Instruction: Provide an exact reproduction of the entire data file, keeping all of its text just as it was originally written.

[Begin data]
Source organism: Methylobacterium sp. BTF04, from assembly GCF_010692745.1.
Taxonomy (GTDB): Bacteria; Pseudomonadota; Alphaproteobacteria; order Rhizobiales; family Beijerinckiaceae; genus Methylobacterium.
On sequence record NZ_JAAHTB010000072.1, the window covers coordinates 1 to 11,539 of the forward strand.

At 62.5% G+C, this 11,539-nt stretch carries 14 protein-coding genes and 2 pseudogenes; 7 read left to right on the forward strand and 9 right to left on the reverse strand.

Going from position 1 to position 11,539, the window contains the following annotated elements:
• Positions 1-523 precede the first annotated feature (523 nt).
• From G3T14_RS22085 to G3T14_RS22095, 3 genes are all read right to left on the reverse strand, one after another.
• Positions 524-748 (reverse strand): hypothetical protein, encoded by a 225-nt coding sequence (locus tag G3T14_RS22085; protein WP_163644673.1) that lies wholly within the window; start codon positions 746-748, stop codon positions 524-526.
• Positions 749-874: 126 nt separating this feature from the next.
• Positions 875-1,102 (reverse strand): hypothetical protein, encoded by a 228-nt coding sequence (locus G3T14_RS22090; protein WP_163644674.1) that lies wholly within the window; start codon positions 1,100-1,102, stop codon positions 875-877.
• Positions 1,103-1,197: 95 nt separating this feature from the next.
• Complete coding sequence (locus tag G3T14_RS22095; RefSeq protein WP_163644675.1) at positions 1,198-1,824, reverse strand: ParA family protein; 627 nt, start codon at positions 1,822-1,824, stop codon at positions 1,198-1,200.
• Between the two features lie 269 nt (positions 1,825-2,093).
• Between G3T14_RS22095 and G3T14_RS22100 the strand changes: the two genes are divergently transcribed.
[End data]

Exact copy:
Source organism: Methylobacterium sp. BTF04, from assembly GCF_010692745.1.
Taxonomy (GTDB): Bacteria; Pseudomonadota; Alphaproteobacteria; order Rhizobiales; family Beijerinckiaceae; genus Methylobacterium.
On sequence record NZ_JAAHTB010000072.1, the window covers coordinates 1 to 11,539 of the forward strand.

At 62.5% G+C, this 11,539-nt stretch carries 14 protein-coding genes and 2 pseudogenes; 7 read left to right on the forward strand and 9 right to left on the reverse strand.

Going from position 1 to position 11,539, the window contains the following annotated elements:
• Positions 1-523 precede the first annotated feature (523 nt).
• From G3T14_RS22085 to G3T14_RS22095, 3 genes are all read right to left on the reverse strand, one after another.
• Positions 524-748 (reverse strand): hypothetical protein, encoded by a 225-nt coding sequence (locus tag G3T14_RS22085; protein WP_163644673.1) that lies wholly within the window; start codon positions 746-748, stop codon positions 524-526.
• Positions 749-874: 126 nt separating this feature from the next.
• Positions 875-1,102 (reverse strand): hypothetical protein, encoded by a 228-nt coding sequence (locus G3T14_RS22090; protein WP_163644674.1) that lies wholly within the window; start codon positions 1,100-1,102, stop codon positions 875-877.
• Positions 1,103-1,197: 95 nt separating this feature from the next.
• Complete coding sequence (locus tag G3T14_RS22095; RefSeq protein WP_163644675.1) at positions 1,198-1,824, reverse strand: ParA family protein; 627 nt, start codon at positions 1,822-1,824, stop codon at positions 1,198-1,200.
• Between the two features lie 269 nt (positions 1,825-2,093).
• Between G3T14_RS22095 and G3T14_RS22100 the strand changes: the two genes are divergently transcribed.